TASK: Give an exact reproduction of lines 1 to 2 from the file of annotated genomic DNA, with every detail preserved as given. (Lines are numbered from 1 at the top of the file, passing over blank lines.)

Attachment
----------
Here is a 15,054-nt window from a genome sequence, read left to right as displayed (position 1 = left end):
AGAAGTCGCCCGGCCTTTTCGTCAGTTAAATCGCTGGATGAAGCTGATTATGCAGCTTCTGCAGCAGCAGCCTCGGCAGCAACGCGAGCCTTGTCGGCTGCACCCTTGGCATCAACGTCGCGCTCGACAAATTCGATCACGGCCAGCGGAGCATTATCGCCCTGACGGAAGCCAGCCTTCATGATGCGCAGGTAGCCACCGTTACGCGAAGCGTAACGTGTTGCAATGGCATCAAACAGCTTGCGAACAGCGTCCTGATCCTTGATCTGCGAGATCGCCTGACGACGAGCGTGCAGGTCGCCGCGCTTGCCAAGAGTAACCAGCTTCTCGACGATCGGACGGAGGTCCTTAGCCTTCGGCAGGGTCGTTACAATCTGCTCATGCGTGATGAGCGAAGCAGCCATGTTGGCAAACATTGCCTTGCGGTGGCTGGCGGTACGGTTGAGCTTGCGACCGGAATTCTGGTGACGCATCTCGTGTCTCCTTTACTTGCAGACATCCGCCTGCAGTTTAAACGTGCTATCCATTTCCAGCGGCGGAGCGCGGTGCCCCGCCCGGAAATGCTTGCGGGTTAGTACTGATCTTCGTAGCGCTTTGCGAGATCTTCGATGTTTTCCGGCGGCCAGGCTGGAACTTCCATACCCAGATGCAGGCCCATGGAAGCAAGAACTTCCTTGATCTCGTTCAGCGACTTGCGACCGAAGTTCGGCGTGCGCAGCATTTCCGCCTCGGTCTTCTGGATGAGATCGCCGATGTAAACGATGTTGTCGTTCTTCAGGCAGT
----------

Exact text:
Here is a 15,054-nt window from a genome sequence, read left to right as displayed (position 1 = left end):
AGAAGTCGCCCGGCCTTTTCGTCAGTTAAATCGCTGGATGAAGCTGATTATGCAGCTTCTGCAGCAGCAGCCTCGGCAGCAACGCGAGCCTTGTCGGCTGCACCCTTGGCATCAACGTCGCGCTCGACAAATTCGATCACGGCCAGCGGAGCATTATCGCCCTGACGGAAGCCAGCCTTCATGATGCGCAGGTAGCCACCGTTACGCGAAGCGTAACGTGTTGCAATGGCATCAAACAGCTTGCGAACAGCGTCCTGATCCTTGATCTGCGAGATCGCCTGACGACGAGCGTGCAGGTCGCCGCGCTTGCCAAGAGTAACCAGCTTCTCGACGATCGGACGGAGGTCCTTAGCCTTCGGCAGGGTCGTTACAATCTGCTCATGCGTGATGAGCGAAGCAGCCATGTTGGCAAACATTGCCTTGCGGTGGCTGGCGGTACGGTTGAGCTTGCGACCGGAATTCTGGTGACGCATCTCGTGTCTCCTTTACTTGCAGACATCCGCCTGCAGTTTAAACGTGCTATCCATTTCCAGCGGCGGAGCGCGGTGCCCCGCCCGGAAATGCTTGCGGGTTAGTACTGATCTTCGTAGCGCTTTGCGAGATCTTCGATGTTTTCCGGCGGCCAGGCTGGAACTTCCATACCCAGATGCAGGCCCATGGAAGCAAGAACTTCCTTGATCTCGTTCAGCGACTTGCGACCGAAGTTCGGCGTGCGCAGCATTTCCGCCTCGGTCTTCTGGATGAGATCGCCGATGTAAACGATGTTGTCGTTCTTCAGGCAGT